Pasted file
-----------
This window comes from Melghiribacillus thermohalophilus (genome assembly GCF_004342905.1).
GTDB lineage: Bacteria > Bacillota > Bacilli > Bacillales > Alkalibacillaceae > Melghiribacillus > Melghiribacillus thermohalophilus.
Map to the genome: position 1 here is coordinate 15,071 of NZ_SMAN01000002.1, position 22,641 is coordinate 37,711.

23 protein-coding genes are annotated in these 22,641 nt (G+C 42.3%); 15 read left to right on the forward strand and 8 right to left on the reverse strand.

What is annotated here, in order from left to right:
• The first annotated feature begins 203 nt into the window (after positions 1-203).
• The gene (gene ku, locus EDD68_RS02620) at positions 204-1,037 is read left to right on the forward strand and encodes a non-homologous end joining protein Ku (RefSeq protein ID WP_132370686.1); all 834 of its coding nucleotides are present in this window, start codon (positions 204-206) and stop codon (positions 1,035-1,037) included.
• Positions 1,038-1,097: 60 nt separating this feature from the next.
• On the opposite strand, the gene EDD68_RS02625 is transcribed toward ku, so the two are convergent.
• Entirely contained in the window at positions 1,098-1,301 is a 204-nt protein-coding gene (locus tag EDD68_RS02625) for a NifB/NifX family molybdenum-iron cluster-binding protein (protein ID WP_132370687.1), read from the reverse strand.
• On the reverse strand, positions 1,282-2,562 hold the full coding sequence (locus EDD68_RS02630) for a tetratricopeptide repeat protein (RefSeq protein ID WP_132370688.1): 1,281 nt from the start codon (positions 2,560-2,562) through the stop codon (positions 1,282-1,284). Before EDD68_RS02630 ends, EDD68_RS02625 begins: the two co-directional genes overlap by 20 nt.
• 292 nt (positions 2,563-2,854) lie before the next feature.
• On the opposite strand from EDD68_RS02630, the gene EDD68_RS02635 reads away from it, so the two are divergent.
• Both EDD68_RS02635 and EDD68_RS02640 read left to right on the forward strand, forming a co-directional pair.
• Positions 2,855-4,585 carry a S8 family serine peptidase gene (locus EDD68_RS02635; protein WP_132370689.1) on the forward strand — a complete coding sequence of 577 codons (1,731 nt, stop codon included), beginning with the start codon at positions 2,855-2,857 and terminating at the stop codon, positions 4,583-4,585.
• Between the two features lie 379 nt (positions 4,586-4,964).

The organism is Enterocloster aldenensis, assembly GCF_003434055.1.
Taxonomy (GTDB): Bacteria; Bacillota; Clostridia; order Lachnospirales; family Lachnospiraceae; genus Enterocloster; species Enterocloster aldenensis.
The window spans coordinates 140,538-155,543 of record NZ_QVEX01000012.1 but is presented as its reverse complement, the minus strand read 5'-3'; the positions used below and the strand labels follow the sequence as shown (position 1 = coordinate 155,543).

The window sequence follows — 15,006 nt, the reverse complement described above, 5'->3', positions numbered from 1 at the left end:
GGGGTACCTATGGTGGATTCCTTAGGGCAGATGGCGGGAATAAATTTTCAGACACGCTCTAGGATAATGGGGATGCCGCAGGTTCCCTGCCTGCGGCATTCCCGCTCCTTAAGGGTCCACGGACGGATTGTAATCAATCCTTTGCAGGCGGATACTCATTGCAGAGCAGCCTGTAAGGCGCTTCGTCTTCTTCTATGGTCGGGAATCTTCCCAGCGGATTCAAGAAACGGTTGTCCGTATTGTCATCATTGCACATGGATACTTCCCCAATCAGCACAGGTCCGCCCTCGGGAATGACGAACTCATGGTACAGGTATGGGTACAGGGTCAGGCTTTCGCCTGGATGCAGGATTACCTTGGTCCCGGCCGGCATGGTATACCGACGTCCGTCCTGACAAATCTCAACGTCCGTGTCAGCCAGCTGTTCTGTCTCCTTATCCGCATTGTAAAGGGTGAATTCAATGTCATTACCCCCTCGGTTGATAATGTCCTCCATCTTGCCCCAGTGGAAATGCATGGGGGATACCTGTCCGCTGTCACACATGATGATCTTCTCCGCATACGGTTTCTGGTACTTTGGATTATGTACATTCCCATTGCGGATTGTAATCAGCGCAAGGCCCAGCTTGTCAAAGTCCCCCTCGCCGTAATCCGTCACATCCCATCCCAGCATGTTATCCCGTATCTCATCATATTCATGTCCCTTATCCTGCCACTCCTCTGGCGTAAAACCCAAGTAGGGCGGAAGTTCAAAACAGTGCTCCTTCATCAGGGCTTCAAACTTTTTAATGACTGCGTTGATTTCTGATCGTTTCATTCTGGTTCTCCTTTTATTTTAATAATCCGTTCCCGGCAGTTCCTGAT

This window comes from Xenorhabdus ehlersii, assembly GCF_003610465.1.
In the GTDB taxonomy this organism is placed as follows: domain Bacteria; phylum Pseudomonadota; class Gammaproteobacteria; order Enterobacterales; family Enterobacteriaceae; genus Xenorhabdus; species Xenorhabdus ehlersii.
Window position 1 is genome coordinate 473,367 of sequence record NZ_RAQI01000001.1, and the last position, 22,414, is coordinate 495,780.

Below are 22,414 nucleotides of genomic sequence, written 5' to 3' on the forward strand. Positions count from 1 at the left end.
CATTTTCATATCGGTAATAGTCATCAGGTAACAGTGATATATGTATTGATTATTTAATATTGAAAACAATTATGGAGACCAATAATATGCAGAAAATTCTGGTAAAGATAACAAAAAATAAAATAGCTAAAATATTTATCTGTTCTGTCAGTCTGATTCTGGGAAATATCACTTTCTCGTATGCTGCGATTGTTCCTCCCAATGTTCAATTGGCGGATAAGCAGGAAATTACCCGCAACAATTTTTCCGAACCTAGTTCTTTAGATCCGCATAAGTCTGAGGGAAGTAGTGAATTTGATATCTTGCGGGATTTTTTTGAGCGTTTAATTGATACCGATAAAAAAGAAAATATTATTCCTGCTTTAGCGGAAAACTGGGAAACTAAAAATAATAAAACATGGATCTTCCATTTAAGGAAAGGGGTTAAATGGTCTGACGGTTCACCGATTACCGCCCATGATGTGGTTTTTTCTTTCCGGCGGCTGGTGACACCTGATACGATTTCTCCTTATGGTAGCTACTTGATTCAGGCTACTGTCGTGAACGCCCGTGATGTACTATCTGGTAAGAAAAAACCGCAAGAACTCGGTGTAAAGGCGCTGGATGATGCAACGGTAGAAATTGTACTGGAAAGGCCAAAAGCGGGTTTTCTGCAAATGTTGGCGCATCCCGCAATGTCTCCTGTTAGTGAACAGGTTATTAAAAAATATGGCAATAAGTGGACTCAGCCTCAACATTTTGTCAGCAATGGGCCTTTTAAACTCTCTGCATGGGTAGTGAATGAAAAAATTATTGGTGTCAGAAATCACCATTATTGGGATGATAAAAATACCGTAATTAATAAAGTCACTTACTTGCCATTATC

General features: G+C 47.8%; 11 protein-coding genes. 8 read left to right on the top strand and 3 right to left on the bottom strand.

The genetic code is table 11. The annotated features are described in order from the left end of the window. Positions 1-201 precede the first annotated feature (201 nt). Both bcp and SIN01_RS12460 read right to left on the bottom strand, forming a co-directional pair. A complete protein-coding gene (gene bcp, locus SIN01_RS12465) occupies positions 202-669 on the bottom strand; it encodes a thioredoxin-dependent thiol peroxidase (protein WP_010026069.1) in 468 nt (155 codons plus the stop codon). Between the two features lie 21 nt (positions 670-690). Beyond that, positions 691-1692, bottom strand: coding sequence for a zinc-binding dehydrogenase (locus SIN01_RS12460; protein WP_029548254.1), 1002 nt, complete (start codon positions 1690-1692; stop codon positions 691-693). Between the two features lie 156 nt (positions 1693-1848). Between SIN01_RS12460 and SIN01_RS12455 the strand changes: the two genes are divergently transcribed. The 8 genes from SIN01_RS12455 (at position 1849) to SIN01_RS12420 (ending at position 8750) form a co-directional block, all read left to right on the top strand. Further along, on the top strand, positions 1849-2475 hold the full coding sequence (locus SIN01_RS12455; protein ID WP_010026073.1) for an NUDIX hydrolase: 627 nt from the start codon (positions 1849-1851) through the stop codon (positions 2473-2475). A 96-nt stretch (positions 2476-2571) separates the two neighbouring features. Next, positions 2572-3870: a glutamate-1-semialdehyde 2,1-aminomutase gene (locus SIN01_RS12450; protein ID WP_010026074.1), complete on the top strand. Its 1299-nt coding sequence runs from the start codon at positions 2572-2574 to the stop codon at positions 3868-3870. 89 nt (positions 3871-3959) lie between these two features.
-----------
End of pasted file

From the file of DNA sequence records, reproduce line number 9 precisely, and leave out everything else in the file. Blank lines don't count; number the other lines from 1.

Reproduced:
• On the opposite strand, the gene EDD68_RS02625 is transcribed toward ku, so the two are convergent.